Recent studies strongly suggest a novel physiologic role for high density lipoproteins (HDL) in the regulation of PL gene expression during pregnancy.72 The stimulation appears to be due primarily to pre-ß HDL, a minor component of the total HDL in the circulation that is much smaller in size than the major circulating form (α-HDL) but which contains a much higher apolipoprotein (apo) A-I/lipid ratio. During pregnancy, pre-ß concentrations in maternal plasma increase markedly with a pattern that parallels that of PL.54 Pre-ß HDL concentrations increase from 3% to 4% of the total HDL in the early first trimester to about 20% at term.
The stimulation by HDL is mediated by apoA-I and, to a much lesser extent, apoA-II and apoC. Amphipathic peptides that mimic the tree dimensional structure of apoA-1 also stimulate PL promoter activity and the expression of PL from cultured trophoblast cells. The action of apoA-1 is due, at least in part, by activation of adenylate cyclace and phospholipase C. ApoA-1 stimulates a time- and dose-dependent increase in MAP kinase activity. ApoA-1 has also been shown to have other non-lipid-dependent effects, including the stimulation of endothelial cell proliferation, endothelin-1 production by renal cells, and the inhibition of degranulation and superoxide dismutase activity in neutrophils. Plasma apoA-I concentrations have been reported to be significantly lower than normal in several pathologic conditions of pregnancy associated with decreased plasma PL concentrations and IUGR, including pre-eclampsia73 pregnancy-induced hypertension74 and insulin-dependent diabetes mellitus.75 Whether the low apoA-I concentrations contribute to the decrease in PL secretion in these patients is unknown.
The secretion of GH-V, like of GH-N, is induced by hypoglycemia and suppressed by glucose and is regulated by cAMP. However, unlike GH-N, GH-V is released tonically and is not regulated by growth hormone releasing hormone, ghrelin and somatostatin. In addition, the GH-V promoter is not regulated by the transcription factor Pit-1. Studies by Lominick and Handwerger76 have shown that the GH-V promoter is transactivated by the transcription factors MEF2 and FOXF1 but not FOXF2. Since FOXF1 and FOXF2 bind to the same DNA binding site, the difference in the ability of the two FOX proteins to transactivate the GH-V promoter is likely due to differential binding of the proteins to one or more co-activators.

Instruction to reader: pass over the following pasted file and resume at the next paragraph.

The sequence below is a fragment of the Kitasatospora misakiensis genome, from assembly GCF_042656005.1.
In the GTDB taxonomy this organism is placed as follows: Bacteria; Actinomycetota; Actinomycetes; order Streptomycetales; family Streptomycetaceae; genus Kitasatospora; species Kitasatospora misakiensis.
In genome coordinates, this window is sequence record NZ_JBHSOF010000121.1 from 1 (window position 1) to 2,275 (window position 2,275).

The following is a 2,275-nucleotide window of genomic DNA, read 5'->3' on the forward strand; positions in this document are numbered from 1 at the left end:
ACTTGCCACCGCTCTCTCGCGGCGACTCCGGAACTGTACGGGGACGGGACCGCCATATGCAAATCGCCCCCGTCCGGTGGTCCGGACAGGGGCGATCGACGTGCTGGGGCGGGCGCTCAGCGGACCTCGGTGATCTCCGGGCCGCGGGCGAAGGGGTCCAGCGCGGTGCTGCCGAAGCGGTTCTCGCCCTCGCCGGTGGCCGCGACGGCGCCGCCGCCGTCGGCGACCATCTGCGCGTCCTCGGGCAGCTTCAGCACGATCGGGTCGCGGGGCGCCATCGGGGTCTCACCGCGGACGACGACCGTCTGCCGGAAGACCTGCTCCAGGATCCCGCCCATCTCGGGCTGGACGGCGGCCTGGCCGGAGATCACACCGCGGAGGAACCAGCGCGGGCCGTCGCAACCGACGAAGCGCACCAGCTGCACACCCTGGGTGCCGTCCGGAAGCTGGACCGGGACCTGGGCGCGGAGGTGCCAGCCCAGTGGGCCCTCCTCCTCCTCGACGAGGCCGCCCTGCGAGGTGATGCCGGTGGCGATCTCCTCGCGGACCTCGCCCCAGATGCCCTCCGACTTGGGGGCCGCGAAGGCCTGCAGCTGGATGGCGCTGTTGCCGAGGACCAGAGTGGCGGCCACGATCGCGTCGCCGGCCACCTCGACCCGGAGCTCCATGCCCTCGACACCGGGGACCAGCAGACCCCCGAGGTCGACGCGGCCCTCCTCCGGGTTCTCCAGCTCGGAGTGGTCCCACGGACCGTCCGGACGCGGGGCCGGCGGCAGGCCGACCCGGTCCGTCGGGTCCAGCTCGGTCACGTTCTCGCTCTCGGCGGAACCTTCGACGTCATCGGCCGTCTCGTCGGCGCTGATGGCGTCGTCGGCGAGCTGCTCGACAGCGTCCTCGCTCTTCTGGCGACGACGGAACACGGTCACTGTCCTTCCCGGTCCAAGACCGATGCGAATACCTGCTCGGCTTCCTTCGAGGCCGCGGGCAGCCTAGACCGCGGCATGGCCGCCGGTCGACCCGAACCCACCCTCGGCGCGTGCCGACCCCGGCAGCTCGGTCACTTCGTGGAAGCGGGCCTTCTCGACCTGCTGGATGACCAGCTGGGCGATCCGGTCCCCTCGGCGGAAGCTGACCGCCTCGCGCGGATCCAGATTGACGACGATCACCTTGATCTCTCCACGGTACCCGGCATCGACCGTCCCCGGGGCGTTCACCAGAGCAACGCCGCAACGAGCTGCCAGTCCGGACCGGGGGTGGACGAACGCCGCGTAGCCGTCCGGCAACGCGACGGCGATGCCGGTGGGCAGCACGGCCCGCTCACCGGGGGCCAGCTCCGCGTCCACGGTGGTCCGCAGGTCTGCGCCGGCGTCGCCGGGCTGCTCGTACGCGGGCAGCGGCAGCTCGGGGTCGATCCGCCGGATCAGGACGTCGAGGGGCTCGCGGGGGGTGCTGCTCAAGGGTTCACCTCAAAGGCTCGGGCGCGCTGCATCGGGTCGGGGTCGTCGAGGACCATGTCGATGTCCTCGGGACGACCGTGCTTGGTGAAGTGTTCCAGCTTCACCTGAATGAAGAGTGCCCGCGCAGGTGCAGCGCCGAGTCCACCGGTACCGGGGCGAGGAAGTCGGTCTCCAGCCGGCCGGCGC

The human GH cluster consists of five closely related genes. GH-V, PL-A, PL-V and PL-L are expressed exclusively in the placenta, while GH-N is expressed exclusively in the pituitary. Both PL and GH-V have growth-promoting and lactogenic activities during pregnancy. PL is detected in both the maternal and fetal circulations and has direct growth-promoting actions in both compartments. GH-V, on the other hand, is only detected in the mother. Although PL and GH-V have striking structural and biological homologies to GH-N, the factors that regulate the expression of placental genes are different from those that regulate pituitary growth hormone. Aberrations in PL and GH-V have been noted in several pathologic conditions of pregnancy, including preeclampsia and IUGR.
I wish to thank the many students, postdoctoral fellows and collaborators who contributed to this research. I am very grateful to the NIH (HD-07447) for the long-term support of my laboratory.
References - (linked to )